Protection of Jobs and Businesses

Part of the debate – in the House of Commons at 2:48 pm on 9th September 2020.

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Photo of Mark Tami Mark Tami Opposition Pairing Whip (Commons) 2:48 pm, 9th September 2020

The aerospace industry employs well over 100,000 people in the UK, in mainly very well-paid and highly-skilled jobs. Aviation has been one of the hardest hit sectors and will be one of the last to recover, taking years to get back to where it was before the pandemic started. At Airbus in Broughton, we are experiencing the consequences of that downturn, with 500 Guidant agency workers losing their jobs, to be followed by nearly 1,500 direct employees under a voluntary redundancy scheme. I pay tribute to Daz Reynolds, the Unite convenor, who has done an incredible job in very difficult circumstances.

That is a massive hit on the local economy. If we add in the calculation that, for every job lost in a prime such as Airbus, four or five jobs will be lost in the supply chain, we see that the scale of the crisis we face is stark. The furlough scheme has helped lessen the impact for now, but we need the Government to step up to the plate and bring forward a package of measures that will help to secure the sector not just now or in the medium term, but for the long term as well.

The French, Germans and Americans have all recognised the need to implement support longer term, and a key measure should be implementing a shorter working week, where the extra time freed up would be used to upskill the workforce. Government financial support would not only secure employment, but it would also deliver value for money for the taxpayer, because people would continue to work, spend and pay taxes.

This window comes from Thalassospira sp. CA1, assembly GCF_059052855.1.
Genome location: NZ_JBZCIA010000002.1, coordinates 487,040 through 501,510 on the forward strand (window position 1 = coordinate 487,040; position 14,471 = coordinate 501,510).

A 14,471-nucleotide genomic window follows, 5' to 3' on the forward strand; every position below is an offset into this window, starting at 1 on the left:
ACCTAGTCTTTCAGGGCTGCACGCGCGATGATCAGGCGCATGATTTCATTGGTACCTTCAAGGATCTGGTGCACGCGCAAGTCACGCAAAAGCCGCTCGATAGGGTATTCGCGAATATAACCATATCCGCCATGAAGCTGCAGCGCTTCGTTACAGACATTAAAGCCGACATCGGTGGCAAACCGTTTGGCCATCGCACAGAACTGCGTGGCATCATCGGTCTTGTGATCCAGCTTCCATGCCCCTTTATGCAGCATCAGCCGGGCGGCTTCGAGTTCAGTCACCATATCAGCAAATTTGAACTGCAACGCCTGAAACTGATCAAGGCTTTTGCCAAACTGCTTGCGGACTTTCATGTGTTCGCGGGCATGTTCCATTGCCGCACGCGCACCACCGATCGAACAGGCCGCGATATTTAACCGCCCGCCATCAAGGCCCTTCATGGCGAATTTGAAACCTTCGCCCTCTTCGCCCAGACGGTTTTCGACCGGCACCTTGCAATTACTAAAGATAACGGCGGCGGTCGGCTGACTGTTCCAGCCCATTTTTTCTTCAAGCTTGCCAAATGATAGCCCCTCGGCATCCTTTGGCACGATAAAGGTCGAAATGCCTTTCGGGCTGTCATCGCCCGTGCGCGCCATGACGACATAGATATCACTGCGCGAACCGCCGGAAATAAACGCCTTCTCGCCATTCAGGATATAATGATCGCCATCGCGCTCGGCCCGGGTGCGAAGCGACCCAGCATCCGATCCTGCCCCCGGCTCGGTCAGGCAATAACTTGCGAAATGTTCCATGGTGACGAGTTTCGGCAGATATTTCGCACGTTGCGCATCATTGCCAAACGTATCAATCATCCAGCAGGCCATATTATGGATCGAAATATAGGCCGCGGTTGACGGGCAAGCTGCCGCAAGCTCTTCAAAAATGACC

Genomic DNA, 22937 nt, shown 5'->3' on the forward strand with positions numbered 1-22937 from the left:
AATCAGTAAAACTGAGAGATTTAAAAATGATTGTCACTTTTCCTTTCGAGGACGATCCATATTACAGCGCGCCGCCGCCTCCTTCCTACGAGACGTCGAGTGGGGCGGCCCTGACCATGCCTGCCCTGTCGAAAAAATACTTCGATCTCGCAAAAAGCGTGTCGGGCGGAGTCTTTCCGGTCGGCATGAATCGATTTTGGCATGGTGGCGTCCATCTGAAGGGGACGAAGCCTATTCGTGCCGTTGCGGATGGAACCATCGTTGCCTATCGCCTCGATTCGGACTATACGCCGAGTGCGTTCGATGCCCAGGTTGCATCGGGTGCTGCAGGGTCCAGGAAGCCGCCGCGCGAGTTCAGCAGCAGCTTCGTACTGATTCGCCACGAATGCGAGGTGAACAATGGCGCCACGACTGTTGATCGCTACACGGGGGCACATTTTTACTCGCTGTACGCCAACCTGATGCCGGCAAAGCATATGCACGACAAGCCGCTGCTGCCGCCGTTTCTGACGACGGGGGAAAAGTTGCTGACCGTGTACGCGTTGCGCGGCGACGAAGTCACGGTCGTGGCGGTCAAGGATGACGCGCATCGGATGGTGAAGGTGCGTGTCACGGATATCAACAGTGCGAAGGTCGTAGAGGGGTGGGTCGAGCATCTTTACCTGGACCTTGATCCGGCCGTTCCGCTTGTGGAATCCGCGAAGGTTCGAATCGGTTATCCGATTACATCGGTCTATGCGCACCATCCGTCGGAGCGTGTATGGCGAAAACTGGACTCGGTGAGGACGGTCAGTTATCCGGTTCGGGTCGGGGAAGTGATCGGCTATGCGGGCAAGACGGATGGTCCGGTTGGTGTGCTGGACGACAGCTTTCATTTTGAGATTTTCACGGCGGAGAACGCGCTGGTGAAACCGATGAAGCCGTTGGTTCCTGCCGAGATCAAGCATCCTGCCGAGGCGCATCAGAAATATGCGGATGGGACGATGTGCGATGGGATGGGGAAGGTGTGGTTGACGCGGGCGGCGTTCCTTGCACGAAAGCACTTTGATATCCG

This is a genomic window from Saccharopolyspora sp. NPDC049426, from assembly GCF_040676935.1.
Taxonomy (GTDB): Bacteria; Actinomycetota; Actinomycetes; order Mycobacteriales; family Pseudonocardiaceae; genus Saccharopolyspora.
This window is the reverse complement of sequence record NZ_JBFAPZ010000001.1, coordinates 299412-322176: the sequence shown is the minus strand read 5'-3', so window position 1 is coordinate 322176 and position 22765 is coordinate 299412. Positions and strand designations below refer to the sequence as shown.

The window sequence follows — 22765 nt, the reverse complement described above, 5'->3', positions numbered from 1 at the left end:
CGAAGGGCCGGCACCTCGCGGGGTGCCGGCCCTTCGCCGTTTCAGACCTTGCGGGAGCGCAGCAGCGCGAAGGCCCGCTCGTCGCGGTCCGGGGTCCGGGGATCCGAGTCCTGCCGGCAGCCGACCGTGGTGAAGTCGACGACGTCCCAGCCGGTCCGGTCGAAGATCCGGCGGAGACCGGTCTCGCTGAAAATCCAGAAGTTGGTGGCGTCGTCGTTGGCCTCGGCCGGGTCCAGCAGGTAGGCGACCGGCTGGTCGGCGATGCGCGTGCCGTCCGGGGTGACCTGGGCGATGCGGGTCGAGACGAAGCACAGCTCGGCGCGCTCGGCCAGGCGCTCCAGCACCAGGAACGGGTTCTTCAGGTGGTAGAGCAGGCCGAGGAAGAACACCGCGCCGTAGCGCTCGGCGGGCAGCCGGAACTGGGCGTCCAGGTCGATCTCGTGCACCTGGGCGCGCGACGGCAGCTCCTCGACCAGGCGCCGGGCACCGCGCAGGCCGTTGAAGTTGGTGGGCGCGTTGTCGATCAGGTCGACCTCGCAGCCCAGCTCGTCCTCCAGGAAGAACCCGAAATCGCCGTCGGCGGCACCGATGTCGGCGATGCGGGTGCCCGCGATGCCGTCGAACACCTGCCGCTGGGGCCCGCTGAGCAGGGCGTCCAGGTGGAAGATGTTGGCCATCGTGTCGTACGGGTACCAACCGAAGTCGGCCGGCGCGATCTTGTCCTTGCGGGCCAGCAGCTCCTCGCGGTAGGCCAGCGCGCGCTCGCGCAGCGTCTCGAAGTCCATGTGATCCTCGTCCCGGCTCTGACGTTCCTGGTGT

Support for airlines should be linked to a requirement for them to update their fleets and scrap older, less-environmentally friendly aircraft. More than 70 aircraft that currently fly out of the UK are more than 15 years old, and they should be replaced. Suppliers and SMEs need the Government to support an investment fund to help them to restructure and face up to new challenges, and we must support apprenticeships, which are vital for the future. As I have said, other countries have recognised the need for a sector-specific scheme, and if we do not, the danger is that future investment will go elsewhere. The Treasury does not like sector-specific schemes or to pick winners, but aerospace is already a winner. We are a world leader, and if we do not protect that, we will lose our position in the world, and we could lose the jobs that go with it.